By Hillel Aron
By Joseph Tsidulko
By Patrick Range McDonald
By David Futch
By Hillel Aron
By Dennis Romero
By Jill Stewart
By Dennis Romero
Illustration by Ismael Roldan
When the Great Blackout of 2003 hit half of the country, it put on the front burner an issue that Dennis Kucinich owns. When the scrappy, working-class Democrat from Ohio was first elected to Congress in 1994, his campaign signs and bumper stickers featured a light bulb and the slogan “Light Up Congress!” It was a reminder of how, when Kucinich was elected mayor of Cleveland on a campaign pledge not to sell Muny Light, the municipally owned electric-power company, he fought the special interests to a standstill and saved cheaper electric power for his city.
And when it became clear that the blackout, which affected 50 million people, started in the Ohio plants of First Energy Corp., no one had to explain why to Kucinich: He’d been fighting greedy, regulation-flaunting First Energy — and its predecessor, Cleveland Electric Illuminating Company (CEI) — for years.
CEI in 1976 wanted a monopoly on Cleveland power to help it recover from the financial disaster it brought on itself when it invested massively in nuclear power, building plants so unsafe they often went unused, and began a campaign to buy Muny Light on the cheap. CEI’s co-conspirators in their planned raid on taxpayers’ wallets were a consortium of six of Cleveland’s banks, which owned 1.8 million shares of CEI stock (the bankers’ conflicts of interest were rampant: Of CEI’s 11 directors, eight were also directors of the banks). These banks, which also owned the city’s debt, threatened to push Cleveland into default if the sale were not permitted. Kucinich resisted, and became the target of a vicious campaign by the city’s notoriously pro-business, pro-Republican newspapers — which raked in handsome profits from CEI’s advertising.
“Where I come from,” says Kucinich, “it matters how much people pay for electricity. I grew up in the inner city of Cleveland, the oldest of seven children.” His father was a frequently unemployed truck driver, and, he says, “My parents never owned a home, they lived in 21 different places by the time I was 17, including a couple of cars. I remember when there were five children and my parents living in a three-room upstairs apartment on Cleveland’s east side. My parents would sometimes sit in the kitchen at one of those old white enamel-top tables, which, when the surface was chipped, was black underneath. When they counted their pennies, I could hear them clicking on the enamel tabletop. Click. Click. Click.”
When he was in the bankers’ board rooms listening to their threats to cut the city’s credit if he didn’t toe their line, Kucinich remembers, “I was thinking about my parents counting their pennies, and I could hear those pennies hitting the enamel-top table, I could hear those clicks. So, I said no to the sale of Muny Light to CEI.” The banks then pushed the city into default, Cleveland’s tame press labeled Kucinich “Dennis the Menace,” and at the next election in 1979 Kucinich was defeated, with default as the issue, by GOPer George Voinovich (later governor, now U.S. senator). Now, Kucinich stands vindicated. “There is little debate over the value of Muny Light today,” as Cleveland Magazine wrote in 1996, noting that the power company owned by Clevelanders “between 1985 and 1995 saved its customers $195,148,520 over what they would have paid CEI.” In 1998, the Cleveland City Council adopted a resolution commending Kucinich for “having the courage and foresight to refuse to sell the city’s municipal electric system.”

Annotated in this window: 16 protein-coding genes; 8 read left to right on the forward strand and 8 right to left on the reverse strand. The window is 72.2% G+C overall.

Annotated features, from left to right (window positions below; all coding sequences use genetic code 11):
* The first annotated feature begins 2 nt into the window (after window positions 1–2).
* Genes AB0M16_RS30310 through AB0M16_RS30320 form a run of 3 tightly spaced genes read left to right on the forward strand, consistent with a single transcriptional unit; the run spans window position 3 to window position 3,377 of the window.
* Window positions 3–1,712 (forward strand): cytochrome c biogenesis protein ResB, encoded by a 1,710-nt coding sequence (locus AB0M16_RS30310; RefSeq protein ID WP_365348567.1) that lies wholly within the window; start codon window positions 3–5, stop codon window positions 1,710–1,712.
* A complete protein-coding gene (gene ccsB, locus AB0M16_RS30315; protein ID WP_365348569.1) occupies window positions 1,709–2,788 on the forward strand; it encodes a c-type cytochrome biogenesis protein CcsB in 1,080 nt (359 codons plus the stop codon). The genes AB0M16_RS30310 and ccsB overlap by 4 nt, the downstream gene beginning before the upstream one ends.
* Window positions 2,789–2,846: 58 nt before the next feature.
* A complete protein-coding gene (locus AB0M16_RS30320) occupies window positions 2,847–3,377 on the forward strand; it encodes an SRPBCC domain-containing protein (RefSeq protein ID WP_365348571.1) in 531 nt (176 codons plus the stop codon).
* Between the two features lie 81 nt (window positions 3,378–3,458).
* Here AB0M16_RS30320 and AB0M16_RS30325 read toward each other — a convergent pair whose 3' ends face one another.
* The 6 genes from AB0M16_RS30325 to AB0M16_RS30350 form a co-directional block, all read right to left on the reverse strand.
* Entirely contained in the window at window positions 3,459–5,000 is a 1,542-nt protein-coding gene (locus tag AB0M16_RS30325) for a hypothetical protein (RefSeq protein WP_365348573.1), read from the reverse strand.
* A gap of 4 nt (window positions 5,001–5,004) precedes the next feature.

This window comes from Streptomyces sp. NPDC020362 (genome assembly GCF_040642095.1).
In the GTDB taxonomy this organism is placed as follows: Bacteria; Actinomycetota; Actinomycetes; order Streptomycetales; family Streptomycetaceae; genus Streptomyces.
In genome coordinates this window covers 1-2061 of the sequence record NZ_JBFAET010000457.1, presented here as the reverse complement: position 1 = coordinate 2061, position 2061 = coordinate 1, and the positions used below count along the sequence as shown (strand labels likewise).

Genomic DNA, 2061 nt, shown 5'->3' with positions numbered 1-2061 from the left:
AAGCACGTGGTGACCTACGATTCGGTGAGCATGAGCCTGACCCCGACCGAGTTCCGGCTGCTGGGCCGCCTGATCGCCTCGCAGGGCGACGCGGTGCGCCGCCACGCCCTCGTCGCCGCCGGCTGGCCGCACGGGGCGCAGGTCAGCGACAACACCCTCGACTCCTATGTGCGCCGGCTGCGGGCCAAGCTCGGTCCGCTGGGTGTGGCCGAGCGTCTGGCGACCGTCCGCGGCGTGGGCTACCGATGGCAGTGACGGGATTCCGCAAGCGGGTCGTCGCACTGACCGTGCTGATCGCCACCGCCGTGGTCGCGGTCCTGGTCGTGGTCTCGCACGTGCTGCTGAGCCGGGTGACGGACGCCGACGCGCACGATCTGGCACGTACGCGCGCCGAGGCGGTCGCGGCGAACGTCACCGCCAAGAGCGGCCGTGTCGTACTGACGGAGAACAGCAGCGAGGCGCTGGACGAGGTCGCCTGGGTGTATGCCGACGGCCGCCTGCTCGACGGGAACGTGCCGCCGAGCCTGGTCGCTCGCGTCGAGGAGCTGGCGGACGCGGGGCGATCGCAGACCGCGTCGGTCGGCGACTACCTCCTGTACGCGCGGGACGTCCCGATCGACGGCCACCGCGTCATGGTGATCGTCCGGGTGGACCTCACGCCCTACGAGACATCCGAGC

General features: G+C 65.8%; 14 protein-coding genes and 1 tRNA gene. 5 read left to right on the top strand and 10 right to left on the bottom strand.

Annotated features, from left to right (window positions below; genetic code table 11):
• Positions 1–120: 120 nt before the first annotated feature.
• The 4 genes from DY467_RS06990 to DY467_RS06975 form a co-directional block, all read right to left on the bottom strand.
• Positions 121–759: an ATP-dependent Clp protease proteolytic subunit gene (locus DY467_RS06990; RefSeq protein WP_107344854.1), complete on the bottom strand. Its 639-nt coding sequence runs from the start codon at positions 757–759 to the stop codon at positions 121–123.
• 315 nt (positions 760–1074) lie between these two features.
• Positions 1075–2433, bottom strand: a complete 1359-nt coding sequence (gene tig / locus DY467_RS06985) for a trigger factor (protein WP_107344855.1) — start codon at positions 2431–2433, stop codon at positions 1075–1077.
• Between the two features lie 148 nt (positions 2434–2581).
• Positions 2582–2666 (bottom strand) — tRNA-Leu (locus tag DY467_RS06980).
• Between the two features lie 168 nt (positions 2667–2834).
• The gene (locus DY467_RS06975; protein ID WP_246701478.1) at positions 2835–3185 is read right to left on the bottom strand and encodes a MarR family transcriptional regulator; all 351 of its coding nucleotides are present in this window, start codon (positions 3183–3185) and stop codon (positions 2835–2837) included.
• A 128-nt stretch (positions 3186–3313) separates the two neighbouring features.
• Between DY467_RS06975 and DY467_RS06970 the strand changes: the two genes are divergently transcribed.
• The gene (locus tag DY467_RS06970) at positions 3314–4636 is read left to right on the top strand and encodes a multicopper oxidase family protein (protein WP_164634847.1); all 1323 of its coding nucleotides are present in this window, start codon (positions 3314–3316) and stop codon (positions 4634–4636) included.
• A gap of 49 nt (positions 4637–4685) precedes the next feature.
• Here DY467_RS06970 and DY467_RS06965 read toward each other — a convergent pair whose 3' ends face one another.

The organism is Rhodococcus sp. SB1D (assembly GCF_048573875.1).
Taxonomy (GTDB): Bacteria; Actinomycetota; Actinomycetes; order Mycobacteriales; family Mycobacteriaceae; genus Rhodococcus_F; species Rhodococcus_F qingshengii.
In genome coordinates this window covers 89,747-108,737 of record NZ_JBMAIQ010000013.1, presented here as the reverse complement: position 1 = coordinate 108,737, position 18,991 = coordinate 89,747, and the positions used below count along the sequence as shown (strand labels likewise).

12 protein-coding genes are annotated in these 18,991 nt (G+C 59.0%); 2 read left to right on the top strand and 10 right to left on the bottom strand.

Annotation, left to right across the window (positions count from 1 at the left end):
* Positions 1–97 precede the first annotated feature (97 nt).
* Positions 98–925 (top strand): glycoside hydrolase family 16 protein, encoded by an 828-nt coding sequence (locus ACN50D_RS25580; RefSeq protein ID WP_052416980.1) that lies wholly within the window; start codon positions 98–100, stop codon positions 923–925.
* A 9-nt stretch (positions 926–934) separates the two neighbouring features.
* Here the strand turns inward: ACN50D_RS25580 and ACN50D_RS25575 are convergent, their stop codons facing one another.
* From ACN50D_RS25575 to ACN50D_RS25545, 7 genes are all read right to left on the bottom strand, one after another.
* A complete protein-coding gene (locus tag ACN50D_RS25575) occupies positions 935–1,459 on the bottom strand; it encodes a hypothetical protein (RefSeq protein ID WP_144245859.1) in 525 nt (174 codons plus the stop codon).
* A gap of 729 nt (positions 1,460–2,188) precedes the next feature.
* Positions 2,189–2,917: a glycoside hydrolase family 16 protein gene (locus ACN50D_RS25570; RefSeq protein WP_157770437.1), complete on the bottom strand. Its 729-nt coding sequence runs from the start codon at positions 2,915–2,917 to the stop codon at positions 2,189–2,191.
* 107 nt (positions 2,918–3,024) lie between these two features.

The East Coast blackout put Kucinich on TV’s national news for the first time since he declared his insurgent presidential candidacy. He railed against the deregulation of the electric-power industry — which has not only led to skyrocketing price rates for consumers but allowed the industry to ignore the desperate need for upgrading unsafe, worn-out facilities, thus exposing the nation to massive outages.
Since the blackout, Kucinich has been getting more TV attention. After all, Kucinich came in second to Dean in the MoveOn electronic primary, which brought Dennis the Menace a million bucks in contributions in just a few days. Some 15,000 Kucinich supporters have signed up to be part of his campaign through the local gatherings organized via MeetUp.com, meaning he’s second only to Dean and ahead of John Kerry in these Internet-arranged caucuses, despite the Massachusetts’ senator’s big push to use MeetUp.
Then, too, Kucinich’s attacks on Dean’s inconsistencies and flip-flops have been drawing blood in the debates. When Dean tried to pretend he was always opposed to raising the age for Social Security–funded retirement before an AFL-CIO candidate forum in Chicago, Kucinich nailed him for having said in the past that the retirement age should be raised to 70.
Dean in the end was forced to admit Kucinich was right. AFL-CIO president John Sweeney told the Washington Post that Kucinich’s record on issues vital to labor was as good as Dick Gephardt’s, who has 21 international unions in his corner. And, while the nation’s top labor bureaucrats who’ve taken a position so far are split between Gephardt and Dean, Kucinich in Iowa has a Rank and File for Kucinich Committee that has scads of local presidents, union reps and shop stewards working for him there.